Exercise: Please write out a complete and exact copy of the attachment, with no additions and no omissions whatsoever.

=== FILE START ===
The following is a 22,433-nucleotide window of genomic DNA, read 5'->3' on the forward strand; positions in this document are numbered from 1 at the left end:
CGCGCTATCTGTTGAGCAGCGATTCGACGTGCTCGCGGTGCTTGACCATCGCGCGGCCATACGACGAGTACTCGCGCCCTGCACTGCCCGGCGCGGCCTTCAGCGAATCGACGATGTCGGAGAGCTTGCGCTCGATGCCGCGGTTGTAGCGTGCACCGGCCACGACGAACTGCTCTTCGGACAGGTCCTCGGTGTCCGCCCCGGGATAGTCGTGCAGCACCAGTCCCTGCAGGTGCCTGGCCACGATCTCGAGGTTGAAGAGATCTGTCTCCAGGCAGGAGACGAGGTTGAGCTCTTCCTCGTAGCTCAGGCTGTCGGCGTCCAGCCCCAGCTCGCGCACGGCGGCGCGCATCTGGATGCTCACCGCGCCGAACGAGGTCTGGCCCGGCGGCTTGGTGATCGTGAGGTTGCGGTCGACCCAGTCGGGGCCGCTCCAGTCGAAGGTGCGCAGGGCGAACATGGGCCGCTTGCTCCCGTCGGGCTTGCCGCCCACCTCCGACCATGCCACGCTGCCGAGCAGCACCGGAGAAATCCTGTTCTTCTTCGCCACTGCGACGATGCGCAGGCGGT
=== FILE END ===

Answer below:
The following is a 22,433-nucleotide window of genomic DNA, read 5'->3' on the forward strand; positions in this document are numbered from 1 at the left end:
CGCGCTATCTGTTGAGCAGCGATTCGACGTGCTCGCGGTGCTTGACCATCGCGCGGCCATACGACGAGTACTCGCGCCCTGCACTGCCCGGCGCGGCCTTCAGCGAATCGACGATGTCGGAGAGCTTGCGCTCGATGCCGCGGTTGTAGCGTGCACCGGCCACGACGAACTGCTCTTCGGACAGGTCCTCGGTGTCCGCCCCGGGATAGTCGTGCAGCACCAGTCCCTGCAGGTGCCTGGCCACGATCTCGAGGTTGAAGAGATCTGTCTCCAGGCAGGAGACGAGGTTGAGCTCTTCCTCGTAGCTCAGGCTGTCGGCGTCCAGCCCCAGCTCGCGCACGGCGGCGCGCATCTGGATGCTCACCGCGCCGAACGAGGTCTGGCCCGGCGGCTTGGTGATCGTGAGGTTGCGGTCGACCCAGTCGGGGCCGCTCCAGTCGAAGGTGCGCAGGGCGAACATGGGCCGCTTGCTCCCGTCGGGCTTGCCGCCCACCTCCGACCATGCCACGCTGCCGAGCAGCACCGGAGAAATCCTGTTCTTCTTCGCCACTGCGACGATGCGCAGGCGGT